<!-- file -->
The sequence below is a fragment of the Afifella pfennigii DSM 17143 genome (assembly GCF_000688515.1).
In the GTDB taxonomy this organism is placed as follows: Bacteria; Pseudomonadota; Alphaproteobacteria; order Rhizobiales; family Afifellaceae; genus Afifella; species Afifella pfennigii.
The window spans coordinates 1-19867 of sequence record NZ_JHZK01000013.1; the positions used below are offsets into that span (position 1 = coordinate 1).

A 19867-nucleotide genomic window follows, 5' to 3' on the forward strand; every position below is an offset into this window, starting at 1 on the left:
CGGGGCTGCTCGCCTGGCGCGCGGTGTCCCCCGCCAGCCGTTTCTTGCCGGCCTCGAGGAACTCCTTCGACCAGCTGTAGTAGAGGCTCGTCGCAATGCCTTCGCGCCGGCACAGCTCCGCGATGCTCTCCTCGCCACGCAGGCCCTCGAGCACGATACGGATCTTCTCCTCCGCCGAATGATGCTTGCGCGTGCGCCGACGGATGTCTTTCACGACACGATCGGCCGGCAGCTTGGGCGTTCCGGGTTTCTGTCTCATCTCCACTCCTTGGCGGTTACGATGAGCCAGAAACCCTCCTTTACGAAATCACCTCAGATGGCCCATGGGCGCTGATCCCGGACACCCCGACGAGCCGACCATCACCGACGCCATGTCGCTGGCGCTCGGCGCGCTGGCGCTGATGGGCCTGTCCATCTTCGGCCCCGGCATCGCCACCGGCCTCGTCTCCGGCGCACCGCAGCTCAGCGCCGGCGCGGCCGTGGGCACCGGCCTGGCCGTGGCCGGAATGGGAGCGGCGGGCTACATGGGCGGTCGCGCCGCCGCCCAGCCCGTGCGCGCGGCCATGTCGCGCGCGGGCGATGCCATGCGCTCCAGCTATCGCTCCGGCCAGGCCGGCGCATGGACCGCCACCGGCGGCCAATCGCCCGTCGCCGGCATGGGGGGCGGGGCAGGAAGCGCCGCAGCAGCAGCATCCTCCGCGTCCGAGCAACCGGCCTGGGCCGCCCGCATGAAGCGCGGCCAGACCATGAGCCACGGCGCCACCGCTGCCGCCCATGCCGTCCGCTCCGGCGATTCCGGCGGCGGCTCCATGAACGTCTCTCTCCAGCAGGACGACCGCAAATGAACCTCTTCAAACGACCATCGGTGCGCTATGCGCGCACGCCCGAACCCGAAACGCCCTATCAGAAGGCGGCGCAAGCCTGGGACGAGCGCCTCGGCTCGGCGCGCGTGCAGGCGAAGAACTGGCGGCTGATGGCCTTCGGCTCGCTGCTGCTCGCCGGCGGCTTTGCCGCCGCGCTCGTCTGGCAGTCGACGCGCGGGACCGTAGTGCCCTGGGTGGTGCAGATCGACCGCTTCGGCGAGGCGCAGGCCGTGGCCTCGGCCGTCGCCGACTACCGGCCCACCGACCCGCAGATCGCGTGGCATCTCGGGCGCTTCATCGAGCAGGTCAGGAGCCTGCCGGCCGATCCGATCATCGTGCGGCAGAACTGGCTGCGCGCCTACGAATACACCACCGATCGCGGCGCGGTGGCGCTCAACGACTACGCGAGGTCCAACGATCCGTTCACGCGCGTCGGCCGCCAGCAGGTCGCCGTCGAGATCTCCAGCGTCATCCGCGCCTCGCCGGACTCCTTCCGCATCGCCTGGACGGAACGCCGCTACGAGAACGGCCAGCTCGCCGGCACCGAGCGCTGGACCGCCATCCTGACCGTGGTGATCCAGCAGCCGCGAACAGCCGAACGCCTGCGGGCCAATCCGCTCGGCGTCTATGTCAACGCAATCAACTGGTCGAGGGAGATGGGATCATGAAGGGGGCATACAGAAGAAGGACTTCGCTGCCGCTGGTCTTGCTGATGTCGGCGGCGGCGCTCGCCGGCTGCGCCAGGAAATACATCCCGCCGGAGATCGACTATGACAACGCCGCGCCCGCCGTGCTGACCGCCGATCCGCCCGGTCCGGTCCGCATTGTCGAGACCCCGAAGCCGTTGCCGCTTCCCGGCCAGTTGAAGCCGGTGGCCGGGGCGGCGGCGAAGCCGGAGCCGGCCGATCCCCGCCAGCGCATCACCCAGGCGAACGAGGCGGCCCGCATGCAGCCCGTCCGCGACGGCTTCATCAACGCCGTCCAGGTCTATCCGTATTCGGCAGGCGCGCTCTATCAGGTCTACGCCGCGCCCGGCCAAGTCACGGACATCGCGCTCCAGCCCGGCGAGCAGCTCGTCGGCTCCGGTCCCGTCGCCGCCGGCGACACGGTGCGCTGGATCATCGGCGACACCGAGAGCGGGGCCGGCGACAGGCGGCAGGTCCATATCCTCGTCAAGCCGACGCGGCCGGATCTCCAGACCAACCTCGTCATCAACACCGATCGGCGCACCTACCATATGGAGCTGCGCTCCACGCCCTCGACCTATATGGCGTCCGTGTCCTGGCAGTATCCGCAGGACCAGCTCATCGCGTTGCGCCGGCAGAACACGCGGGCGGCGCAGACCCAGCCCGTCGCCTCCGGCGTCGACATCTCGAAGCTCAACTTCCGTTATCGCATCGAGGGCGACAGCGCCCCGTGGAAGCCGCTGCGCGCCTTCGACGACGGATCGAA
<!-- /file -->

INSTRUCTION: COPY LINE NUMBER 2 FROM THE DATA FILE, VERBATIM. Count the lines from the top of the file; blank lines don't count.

In the GTDB taxonomy this organism is placed as follows: Bacteria; Pseudomonadota; Alphaproteobacteria; order Rhizobiales; family Afifellaceae; genus Afifella; species Afifella pfennigii.